1994 NSWRL season
The 1994 NSWRL season (known as the 1994 Winfield Cup Premiership due to sponsorship from Winfield) was the eighty-seventh season of professional rugby league football in Australia. Sixteen clubs competed for the J J Giltinan Shield during the season, which culminated in a grand final match for the Winfield Cup trophy between the Canberra Raiders and the Canterbury-Bankstown Bulldogs.
|1994 New South Wales Rugby League|
|Premiers||Canberra (3rd title)|
|Minor premiers||Canterbury-Bankstown (6th title)|
|Top points scorer(s)||Daryl Halligan (270)|
|Player of the year||David Fairleigh (Rothmans Medal)|
|Top try-scorer(s)||Steve Renouf (23)|
On the first of June, the previous season's premiers, the Broncos played in the 1994 World Club Challenge match in Brisbane against British champions Wigan. Wigan defeated the Broncos 20 to 14 at ANZ Stadium in front of 54,220 spectators. On 14 July the North Sydney Bears were fined $87,000 for breaching the salary cap. In total, twenty-two regular season rounds were played from March till August, resulting in a top five of Canterbury-Bankstown, North Sydney, Canberra, Manly-Warringah and Brisbane who went on to battle it out in the finals. The 1994 season's Rothmans Medallist was North Sydney forward David Fairleigh. The Dally M Award went to Manly-Warringah's five-eighth, Cliff Lyons who was also named as Rugby League Week's player of the year. 1994 was the last premiership season to be administered by the New South Wales Rugby League. At the end of the season control of the Winfield Cup would be passed on to the Australian Rugby League and re-branded as such, as part of the move to become a more national competition. This season was also the last in the Premiership for future Australian Rugby League Hall of Fame inductee and coach, Mal Meninga. At the end of the 1994 season a squad of players from the NSWRL Premiership went on the 1994 Kangaroo tour.
The lineup of teams remained unchanged from the previous season, with sixteen clubs contesting the premiership, including five inner Sydney-based foundation teams, another six from greater Sydney, two from greater New South Wales, two from Queensland, and one from the Australian Capital Territory.
In 1994 the League and its advertising agency Hertz Walpole returned to the original 1989 recording of "The Best" by Tina Turner to underscore the season launch ad. Footage had been shot of Turner's performance at the 1993 Grand Final and a studio bluescreen shoot also took place during that visit ensuring a store of images that could be used in flexible adaptations for the final two years of Turner's association with the competition and the Winfield Cup.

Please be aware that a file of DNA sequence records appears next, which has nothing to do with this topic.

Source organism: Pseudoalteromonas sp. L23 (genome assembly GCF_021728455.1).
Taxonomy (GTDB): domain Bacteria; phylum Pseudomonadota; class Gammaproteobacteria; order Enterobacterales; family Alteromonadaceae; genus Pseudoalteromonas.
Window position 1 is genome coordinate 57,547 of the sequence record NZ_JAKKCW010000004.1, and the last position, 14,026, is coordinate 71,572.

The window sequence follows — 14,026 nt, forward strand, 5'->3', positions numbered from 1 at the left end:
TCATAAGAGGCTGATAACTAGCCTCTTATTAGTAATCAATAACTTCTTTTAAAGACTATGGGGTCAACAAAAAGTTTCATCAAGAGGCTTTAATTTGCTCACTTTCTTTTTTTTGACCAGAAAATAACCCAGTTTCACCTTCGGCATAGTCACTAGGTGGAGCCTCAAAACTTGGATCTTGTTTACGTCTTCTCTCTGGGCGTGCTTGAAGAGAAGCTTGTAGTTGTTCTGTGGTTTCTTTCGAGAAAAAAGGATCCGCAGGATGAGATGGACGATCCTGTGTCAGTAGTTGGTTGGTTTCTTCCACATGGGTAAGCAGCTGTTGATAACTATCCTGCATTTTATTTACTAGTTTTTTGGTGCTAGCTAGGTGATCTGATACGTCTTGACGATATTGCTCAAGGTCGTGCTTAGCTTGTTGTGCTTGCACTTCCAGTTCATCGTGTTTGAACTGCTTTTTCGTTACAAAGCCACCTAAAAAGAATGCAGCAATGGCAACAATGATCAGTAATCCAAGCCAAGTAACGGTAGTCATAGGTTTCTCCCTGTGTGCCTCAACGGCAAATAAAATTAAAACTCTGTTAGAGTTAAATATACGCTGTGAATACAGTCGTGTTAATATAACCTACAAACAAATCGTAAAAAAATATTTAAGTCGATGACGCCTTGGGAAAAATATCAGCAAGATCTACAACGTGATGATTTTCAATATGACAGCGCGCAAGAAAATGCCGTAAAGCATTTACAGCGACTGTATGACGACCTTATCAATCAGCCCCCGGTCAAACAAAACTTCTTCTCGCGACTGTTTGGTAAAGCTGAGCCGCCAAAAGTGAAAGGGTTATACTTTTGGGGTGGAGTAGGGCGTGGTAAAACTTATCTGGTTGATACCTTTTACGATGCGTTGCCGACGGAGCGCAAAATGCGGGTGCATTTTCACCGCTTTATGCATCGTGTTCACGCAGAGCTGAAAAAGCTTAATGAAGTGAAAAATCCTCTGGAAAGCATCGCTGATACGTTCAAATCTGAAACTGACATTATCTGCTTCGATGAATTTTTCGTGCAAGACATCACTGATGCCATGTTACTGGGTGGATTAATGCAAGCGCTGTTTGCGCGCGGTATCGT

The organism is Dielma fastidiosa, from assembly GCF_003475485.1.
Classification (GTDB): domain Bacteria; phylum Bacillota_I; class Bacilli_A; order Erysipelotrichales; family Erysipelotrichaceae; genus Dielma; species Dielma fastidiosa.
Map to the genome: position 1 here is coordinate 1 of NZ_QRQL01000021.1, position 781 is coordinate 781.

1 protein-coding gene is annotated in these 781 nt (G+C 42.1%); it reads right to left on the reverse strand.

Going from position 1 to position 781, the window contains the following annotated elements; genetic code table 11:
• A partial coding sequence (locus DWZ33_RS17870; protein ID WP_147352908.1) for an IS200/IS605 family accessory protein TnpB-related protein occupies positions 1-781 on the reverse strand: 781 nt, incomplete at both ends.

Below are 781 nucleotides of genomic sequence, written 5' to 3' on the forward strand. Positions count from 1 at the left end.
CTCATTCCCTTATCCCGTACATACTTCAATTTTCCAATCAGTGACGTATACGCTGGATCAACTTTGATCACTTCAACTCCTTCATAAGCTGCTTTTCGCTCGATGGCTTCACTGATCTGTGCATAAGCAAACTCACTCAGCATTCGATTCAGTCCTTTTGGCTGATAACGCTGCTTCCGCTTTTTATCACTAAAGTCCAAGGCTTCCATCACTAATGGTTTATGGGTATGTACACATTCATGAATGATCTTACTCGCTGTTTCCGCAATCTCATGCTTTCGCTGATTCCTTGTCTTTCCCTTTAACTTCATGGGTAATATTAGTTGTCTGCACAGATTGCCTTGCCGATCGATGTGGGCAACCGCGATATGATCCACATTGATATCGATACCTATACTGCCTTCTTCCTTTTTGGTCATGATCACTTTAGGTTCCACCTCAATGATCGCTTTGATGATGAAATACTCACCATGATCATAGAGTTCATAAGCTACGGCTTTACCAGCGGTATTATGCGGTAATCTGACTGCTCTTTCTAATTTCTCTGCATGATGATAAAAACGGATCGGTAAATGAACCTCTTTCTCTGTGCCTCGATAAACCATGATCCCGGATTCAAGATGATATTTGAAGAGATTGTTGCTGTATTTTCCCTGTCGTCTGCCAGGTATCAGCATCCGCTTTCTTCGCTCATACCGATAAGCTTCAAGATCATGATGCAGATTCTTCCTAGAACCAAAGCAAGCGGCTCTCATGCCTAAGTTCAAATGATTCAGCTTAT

The 1994 advertisement used the performance and superimposed studio footage of Turner into crowd and stadium scenes that replicated the Sydney Football Stadium. The closing scenes of the commercial made it appear that Turner was singing the song high up in the Sydney Football Stadium's stands in front of its identifiable stretched-sail roofing.
|2||North Sydney Bears||22||17||1||4||517||291||+226||35|
|3||Canberra Raiders (P)||22||17||0||5||677||298||+379||34|
|4||Manly-Warringah Sea Eagles||22||16||1||5||605||311||+294||33|
|9||South Sydney Rabbitohs||22||9||1||12||401||569||-168||19|
|11||St. George Dragons||22||9||0||13||386||497||-111||18|
|13||Western Suburbs Magpies||22||6||2||14||439||650||-211||14|
|14||Eastern Suburbs Roosters||22||6||1||15||344||513||-169||13|
|15||Gold Coast Seagulls||22||5||1||16||363||618||-255||11|
- Numbers highlighted in green indicate that the team finished the round inside the top 5.
- Numbers highlighted in blue indicates the team finished first on the ladder in that round.
- Numbers highlighted in red indicates the team finished last place on the ladder in that round.
|2||North Sydney Bears||2||4||6||8||10||12||14||14||14||14||15||17||19||21||23||25||27||29||31||33||33||35|
|4||Manly-Warringah Sea Eagles||0||1||3||5||5||7||7||9||11||13||15||17||19||21||23||23||25||27||29||31||33||33|
|9||South Sydney Rabbitohs||0||0||0||1||3||3||5||7||9||11||13||15||17||17||17||19||19||19||19||19||19||19|